Quantcast MANPOWER REQUIREMENTS AND DOCUMENTS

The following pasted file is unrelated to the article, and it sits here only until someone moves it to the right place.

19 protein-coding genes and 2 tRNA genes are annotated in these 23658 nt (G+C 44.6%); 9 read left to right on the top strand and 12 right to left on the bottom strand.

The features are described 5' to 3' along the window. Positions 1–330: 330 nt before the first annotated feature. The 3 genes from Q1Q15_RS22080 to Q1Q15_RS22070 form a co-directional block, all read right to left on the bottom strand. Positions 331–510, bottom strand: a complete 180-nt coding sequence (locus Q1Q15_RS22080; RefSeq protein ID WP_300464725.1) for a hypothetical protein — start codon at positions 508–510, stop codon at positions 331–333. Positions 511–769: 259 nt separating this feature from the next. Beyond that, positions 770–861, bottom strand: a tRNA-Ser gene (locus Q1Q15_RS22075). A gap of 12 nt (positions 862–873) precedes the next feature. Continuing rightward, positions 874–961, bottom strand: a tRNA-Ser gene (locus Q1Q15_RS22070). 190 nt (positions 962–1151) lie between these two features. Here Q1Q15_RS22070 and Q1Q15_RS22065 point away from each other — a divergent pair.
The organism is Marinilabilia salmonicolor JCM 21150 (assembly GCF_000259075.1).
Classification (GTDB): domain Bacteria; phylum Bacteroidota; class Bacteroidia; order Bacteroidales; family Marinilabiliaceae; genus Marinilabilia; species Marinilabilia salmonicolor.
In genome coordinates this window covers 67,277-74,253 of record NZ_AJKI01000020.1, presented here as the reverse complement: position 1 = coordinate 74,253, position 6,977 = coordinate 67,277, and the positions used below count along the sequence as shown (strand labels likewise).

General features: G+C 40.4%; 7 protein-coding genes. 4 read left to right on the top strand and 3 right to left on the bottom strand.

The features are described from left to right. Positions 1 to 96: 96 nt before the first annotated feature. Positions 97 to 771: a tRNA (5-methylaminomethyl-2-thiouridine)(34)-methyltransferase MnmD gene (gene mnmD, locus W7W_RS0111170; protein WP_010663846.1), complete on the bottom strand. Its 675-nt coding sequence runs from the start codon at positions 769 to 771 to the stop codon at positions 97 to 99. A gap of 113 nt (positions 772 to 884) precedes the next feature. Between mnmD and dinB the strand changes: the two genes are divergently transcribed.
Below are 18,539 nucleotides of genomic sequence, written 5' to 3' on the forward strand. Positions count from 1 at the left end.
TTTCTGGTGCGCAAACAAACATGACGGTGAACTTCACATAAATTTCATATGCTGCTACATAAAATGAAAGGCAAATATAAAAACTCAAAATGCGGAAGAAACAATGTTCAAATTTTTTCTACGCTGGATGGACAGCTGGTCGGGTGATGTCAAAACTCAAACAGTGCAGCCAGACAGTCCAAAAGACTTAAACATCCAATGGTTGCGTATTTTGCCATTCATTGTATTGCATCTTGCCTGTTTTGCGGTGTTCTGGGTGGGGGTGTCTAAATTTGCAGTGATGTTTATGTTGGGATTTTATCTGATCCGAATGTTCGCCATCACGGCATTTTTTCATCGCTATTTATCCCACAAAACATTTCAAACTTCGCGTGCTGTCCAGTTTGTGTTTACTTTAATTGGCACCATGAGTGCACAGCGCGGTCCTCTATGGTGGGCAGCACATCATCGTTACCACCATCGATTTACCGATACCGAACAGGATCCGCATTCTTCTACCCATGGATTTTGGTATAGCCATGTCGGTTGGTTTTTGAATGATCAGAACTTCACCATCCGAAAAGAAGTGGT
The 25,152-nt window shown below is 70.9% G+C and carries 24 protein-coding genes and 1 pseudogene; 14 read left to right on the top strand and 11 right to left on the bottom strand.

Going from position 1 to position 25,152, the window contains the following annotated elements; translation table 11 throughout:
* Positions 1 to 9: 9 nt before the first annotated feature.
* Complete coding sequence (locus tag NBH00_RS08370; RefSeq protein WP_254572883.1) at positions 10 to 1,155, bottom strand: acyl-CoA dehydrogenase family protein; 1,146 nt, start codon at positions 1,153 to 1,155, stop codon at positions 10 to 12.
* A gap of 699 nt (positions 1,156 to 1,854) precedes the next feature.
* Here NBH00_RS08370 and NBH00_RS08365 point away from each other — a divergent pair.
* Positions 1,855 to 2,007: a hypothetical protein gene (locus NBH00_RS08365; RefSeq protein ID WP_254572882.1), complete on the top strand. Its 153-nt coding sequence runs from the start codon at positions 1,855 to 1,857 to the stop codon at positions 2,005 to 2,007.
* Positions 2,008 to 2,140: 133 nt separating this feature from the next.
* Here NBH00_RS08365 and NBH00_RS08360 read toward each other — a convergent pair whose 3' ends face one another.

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Unlike the situation with military personnel, civilian pay is inherent to the position, rather than to the person in the position. The pay of GS, GM, and WGworkers is tied by law to the duties and responsibilities described by position classifications and job grading standards. In addition, the Department of the Navy issues classification standards and job-grading guidance for occupations and job environments not adequately covered by Office of Personnel Management (OPM) standards. These Navy standards are consistent with the grade alignments contained in OPM standards. The Secretary of the Navy (SECNAV) has authorized their use in situations to which they apply. Within the Navy, authority to classify civilian positions has been delegated down through the chain of command and generally rests with commanding officers (COs). Senior and master chiefs are often required to write civilian position descriptions used by the civilian personnel office to classify the position. Detailed instructions for carrying out the classification process are given in Civilian Personnel Instructions (CPIs), chapters 511 and 532. As with military personnel, you should organize all civilian positions in such a way that the activity’s mission  can  be  accomplished  with  the  minimum grade-level  requirements. CONTRACTORS Contractors are an integral part of the Navy’s total manpower force. The Navy’s job is not to be in business. Therefore, private sources provide many of the commercial or industrial goods and services we need. One of the principal limitations on contracting of a function is whether the billet assigned to the function is required for national defense. The DCNO (Manpower, Personnel and Training) makes this determination based upon manpower data submitted in fact sheets. Activities submit fact sheets in response to the review requirements of the Navy’s Contracting-Out Plan. When the use of contractors is possible and no overriding  factors  require  in-house  performance, rigorous comparisons of contract costs versus in-house costs are made. These comparisons are then used to determine how work will be done or services will be performed. MANPOWER REQUIREMENTS AND DOCUMENTS Manpower is programmed on the basis of the manpower requirements resulting from the policies and procedures of the Navy manpower system. Manpower requirements provide the basis for the development of plans to get, train, and assign personnel. The  Navy  Manpower  Requirements  Program encompasses three subsystems. The primary purpose of these  subsystems  is  to  determine  and  document quantitative and qualitative manpower requirements for the Navy. These subsystems include the Ship Manpower Document (SMD) Program; the Squadron Manpower Document  (SQMD)  Program;  and  the  shore requirements, standards, and manpower planning system  (SHORSTAMPS). AUTHORIZATION DOCUMENTS Authorization  documents  set  forth  minimum manning requirements for ships, air squadrons, and shore stations. The CNO determines these requirements from the Navy’s required operational capabilities (ROC) and projected operational environment (POE). The Navy uses three authorization documents: Ship Manpower Document (SMD), Squadron Manpower Document (SQMD), and Shore Manpower Document (SHMD). They display in detail the manpower requirements and the rational for determination of the requirements. Manpower as shown in the manpower documents is termed organizational manning and serves as the basis for manpower authorization. Requirements are drawn from the ROC and POE. Naval Warfare Mission Areas and Required Operational Capabilities/Projected  Operational  Environment (ROC/POE) Statements (NOTAL), OPNAVINST C3501.2H, contains procedures for submitting inputs to update the ROC/POE. Required Operational Capabilities Required operational capabilities (ROCs) are those functions a command is expected to perform in carrying out the assigned mission. A ship, for example, is designed to meet an ROC, not vice versa. The ROCs for ships and squadrons are issued in Missions  and Characteristics of USN Ships and Aircraft Squadrons, NWIP 11-20. 6-7



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